And so just that number one, the protein making sure you're including fat at your meals. I do. We're getting much better at being comfortable with fat now than we were even just five years ago, but it still surprises me. The women that come into my program now that say like, man, this is just like really hard for me to wrap my head around that I should be eating fat at every meal.

So it is still. Sure. Yeah. Especially women who think that that makes them fat and it, it doesn't, it obviously overeating anything will cause you to gain weight, but fat, you know, keeps you full again, it also really lowers the blood sugar response. So anytime you eat, really, anytime you eat almost any. You your, your blood sugar raises.

Now that's not a bad thing necessarily, but you don't want it to spike. You don't want it shooting through the roof because you're gonna flood your body with insulin, which is a hormone that comes out and scoops up blood sugar and stores it. Now, of course, that can be a good thing. We need to. We need to store energy is stored in our liver and our muscles.

But when we get too much, where is it going to go? It's going to go to our fat cells, right? So you have these big blood sugar spikes and you have this flood of insulin in your body. You're going to go into a fat storing mode for hours. So how do you prevent that real fat, fat and fiber, but fat is a really big one.

So it's really just a matter of slowing down your digestion. Honestly, amazing for your brain, for your hormones, it makes you happy. And you're like, man, I want to eat more because I'm not full enough. Yeah. It's quite as good either. Yeah, no, no. Yeah. So yes, protein. Fiber is the last one that you really want to make sure you're including it.

Every meal fiber is just really good for you. I mean, I could go on off fiber it moves through our system. We don't really digest it. It just sort of goes through our system. It picks up toxins along the way. It's great. Prebiotic fiber is great for your gut health. Yeah, it goes through your system, you poop it out, it keeps you full and also does it what fat does.

And it really lessens that blood sugar response. So it's gonna raise you. It will, you know, like I said, when you eat your blood sugar raises, but that's fine. You just want to keep it steady. You don't want it to spike. So including the protein, the healthy, fat, and fiber at your meals, you're going to keep blood sugar steady.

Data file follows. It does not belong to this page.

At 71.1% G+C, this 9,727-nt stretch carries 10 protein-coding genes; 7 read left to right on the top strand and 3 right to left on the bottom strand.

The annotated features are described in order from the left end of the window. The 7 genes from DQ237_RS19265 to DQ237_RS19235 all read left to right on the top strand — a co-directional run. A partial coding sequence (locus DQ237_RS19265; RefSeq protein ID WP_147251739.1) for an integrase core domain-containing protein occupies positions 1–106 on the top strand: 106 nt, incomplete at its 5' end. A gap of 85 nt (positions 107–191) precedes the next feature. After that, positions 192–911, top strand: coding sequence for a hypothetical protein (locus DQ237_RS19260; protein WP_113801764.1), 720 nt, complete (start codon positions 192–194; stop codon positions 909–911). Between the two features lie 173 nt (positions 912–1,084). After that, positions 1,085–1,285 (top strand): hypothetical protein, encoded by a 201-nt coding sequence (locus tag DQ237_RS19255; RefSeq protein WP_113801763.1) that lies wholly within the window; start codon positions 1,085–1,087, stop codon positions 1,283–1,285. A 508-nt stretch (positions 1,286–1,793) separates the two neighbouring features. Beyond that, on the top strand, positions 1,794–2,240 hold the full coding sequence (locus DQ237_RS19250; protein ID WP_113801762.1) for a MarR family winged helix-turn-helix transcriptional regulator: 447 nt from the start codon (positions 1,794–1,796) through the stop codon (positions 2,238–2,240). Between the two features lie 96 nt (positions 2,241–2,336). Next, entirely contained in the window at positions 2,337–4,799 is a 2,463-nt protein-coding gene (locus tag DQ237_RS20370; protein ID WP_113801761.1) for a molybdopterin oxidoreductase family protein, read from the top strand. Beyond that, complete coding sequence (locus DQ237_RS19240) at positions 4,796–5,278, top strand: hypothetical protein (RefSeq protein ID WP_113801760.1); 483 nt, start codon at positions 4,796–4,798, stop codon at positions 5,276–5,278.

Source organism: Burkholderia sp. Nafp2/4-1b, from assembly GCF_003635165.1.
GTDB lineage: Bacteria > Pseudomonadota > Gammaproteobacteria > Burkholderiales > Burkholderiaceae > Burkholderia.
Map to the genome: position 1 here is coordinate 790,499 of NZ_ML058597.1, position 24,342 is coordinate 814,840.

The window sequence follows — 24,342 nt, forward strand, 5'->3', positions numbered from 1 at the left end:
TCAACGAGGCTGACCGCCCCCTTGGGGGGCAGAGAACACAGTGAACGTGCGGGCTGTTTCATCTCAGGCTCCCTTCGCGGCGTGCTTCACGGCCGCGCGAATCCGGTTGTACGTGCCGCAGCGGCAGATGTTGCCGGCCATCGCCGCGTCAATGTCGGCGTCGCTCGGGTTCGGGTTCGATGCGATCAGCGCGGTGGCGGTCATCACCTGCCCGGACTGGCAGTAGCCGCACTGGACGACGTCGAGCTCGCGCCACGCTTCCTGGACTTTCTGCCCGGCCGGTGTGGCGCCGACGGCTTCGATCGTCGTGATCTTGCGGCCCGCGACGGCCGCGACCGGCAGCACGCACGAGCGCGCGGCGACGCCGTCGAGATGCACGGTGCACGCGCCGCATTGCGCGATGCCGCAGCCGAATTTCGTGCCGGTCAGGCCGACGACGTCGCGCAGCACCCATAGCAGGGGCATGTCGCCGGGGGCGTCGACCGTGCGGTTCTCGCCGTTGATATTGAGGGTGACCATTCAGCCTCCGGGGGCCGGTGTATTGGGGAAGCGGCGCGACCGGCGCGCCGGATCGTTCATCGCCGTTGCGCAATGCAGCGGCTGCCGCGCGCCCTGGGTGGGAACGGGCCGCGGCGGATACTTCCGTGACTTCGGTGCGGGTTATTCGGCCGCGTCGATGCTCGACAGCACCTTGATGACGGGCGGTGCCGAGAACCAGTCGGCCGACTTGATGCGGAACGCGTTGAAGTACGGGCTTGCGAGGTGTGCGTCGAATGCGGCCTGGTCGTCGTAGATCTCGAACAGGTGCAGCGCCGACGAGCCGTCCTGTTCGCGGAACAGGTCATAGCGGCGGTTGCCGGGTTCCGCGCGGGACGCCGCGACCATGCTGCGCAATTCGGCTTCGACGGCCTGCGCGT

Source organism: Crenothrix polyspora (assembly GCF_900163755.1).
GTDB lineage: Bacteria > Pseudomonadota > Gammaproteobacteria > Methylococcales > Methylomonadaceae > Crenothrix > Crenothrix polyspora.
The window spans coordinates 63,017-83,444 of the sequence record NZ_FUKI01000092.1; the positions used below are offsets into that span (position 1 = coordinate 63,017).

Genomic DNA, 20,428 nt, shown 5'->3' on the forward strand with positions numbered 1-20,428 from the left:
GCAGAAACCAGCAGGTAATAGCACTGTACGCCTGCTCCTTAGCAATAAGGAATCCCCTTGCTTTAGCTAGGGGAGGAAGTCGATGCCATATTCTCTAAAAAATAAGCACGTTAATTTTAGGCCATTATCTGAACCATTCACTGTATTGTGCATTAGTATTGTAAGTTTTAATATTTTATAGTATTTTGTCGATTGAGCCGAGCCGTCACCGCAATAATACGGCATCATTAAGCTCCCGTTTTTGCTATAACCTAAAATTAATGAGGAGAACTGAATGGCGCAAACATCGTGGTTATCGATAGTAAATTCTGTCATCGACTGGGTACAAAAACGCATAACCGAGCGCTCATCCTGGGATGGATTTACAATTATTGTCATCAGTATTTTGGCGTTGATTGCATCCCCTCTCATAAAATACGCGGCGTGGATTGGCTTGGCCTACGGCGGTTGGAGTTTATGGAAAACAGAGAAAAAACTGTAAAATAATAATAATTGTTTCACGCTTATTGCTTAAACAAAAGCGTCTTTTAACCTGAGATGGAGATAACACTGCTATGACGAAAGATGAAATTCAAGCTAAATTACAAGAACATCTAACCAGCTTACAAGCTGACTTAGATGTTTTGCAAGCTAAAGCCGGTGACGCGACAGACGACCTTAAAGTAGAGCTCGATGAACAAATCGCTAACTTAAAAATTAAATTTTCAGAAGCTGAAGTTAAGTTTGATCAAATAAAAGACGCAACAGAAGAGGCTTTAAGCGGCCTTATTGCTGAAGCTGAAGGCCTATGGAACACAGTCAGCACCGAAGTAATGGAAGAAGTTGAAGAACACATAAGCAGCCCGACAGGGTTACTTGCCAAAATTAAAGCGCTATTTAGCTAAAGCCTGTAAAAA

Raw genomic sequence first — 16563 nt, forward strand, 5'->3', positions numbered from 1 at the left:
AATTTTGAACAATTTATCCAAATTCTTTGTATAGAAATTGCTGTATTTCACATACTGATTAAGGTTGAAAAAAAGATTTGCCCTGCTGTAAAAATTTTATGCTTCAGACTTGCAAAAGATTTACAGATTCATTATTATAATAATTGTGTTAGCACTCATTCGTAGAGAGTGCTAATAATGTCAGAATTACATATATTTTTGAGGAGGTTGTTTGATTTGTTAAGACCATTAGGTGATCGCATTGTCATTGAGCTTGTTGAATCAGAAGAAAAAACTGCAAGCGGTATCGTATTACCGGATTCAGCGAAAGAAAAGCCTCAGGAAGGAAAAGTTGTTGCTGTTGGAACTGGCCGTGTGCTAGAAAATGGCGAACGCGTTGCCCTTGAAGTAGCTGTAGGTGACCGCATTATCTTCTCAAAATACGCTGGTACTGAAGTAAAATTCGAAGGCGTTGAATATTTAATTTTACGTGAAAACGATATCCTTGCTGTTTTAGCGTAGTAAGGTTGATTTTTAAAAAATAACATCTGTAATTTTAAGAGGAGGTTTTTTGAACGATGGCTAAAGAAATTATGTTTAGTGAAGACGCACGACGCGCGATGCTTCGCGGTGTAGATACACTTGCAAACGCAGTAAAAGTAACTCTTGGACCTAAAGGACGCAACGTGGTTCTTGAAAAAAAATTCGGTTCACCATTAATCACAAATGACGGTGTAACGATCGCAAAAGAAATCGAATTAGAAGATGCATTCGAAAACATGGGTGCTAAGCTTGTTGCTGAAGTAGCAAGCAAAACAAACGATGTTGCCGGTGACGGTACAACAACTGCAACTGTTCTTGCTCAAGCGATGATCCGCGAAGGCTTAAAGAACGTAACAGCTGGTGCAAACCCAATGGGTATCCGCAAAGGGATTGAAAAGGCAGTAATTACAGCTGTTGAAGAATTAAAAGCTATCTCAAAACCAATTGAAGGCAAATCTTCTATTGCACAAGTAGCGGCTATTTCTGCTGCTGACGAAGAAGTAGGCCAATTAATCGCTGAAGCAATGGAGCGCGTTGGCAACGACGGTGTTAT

And that really is the, that's the easiest way to boost your metabolism because. You're going when your body, when you're, when your blood sugar is steady, your body starts releasing a hormone called glucagon and glucagon is your fabric. So it's kind of like the opposite of insulin, you know, when your blood sugar is spiking all the time, you're releasing insulin and you're in sort of a storage mode.

So those are the two I'm not going to get like super science-y, but those are really the hormones that you want to pay attention to simplifying it, of course, but that's, that's the easiest way to really explain it. Hmm. You want to keep your blood sugar as steady as possible and, and doing that too, not only is that going to help you burn more fat, but it's going to keep your energy levels steady, you know, can you imagine if your blood sugar is like spiking and crashing all day, you feel like crap.

Yeah. It's like my dad, he's a classic, like Midwestern, like old school mentality. He's got diabetes, but diabetes is like this made up disease in his mind. Right? Like yeah, I mean, he's got, his wife is a nurse, you know, I'm a physical therapist, his daughter's a nurse. Like he gets hit on, on, on all cores.

And it's like it's like telling a girl not to date a guy, you know, like she's going to date that guy even harder. You know, it's kind of this kind of same thing with my dad. And I could totally tell when his insulin is like, just. Just skyrocketing and dipping. And like, he gets like, so pissy when it lists, when his blood sugar is like sky high and like, does it feel good?

Right. So no, I could definitely like when you're going through and you're describing that like, you're right, like your body, you don't want to, like, you're not trying to stunt or inhibit your body's natural response to eating food. You're just trying to get it like the the, the optimization that it needs to be able to make you feel the best.